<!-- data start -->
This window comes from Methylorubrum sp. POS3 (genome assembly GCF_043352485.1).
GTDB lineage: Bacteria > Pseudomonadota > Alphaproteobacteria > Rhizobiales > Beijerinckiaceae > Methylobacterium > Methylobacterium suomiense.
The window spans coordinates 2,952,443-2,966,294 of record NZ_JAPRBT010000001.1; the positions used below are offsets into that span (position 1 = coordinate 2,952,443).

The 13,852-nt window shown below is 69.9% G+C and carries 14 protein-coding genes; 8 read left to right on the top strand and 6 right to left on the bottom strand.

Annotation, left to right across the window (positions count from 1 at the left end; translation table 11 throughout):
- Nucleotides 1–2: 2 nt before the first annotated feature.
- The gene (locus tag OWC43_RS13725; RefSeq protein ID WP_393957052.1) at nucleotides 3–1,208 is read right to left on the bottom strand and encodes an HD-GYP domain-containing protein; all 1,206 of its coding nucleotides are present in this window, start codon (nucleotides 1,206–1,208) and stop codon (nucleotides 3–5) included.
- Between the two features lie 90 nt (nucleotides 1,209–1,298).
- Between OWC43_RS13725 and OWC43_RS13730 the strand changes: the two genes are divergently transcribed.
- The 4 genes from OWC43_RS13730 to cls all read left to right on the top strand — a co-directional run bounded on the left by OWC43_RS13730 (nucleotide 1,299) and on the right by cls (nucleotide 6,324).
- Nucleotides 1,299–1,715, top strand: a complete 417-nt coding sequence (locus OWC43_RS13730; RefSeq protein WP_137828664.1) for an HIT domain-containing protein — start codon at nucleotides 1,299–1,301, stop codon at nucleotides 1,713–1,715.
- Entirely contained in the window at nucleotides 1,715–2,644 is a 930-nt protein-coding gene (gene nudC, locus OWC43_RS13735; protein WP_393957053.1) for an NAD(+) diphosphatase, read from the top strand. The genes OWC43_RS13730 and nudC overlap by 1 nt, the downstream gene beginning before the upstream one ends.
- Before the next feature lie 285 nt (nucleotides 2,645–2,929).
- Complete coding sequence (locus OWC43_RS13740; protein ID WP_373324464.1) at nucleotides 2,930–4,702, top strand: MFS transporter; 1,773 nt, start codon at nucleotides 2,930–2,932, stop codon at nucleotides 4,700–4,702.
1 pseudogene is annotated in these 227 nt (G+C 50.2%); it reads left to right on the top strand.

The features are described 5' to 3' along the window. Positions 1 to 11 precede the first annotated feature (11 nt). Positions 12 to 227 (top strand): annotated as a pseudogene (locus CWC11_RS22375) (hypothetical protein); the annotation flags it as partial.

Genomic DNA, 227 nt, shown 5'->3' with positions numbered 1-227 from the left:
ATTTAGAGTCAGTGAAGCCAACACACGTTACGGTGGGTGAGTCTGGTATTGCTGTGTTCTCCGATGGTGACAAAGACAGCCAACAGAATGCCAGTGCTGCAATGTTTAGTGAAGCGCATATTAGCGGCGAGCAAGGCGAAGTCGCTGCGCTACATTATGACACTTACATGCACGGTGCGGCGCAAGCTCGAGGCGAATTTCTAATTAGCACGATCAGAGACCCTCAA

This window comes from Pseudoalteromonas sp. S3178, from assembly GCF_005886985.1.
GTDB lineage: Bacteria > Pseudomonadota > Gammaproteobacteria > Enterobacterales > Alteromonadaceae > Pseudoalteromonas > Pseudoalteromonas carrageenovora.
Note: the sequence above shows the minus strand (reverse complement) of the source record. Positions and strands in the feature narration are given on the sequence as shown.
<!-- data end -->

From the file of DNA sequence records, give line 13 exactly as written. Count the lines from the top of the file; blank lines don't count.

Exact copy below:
- Before the next feature lie 285 nt (nucleotides 2,645–2,929).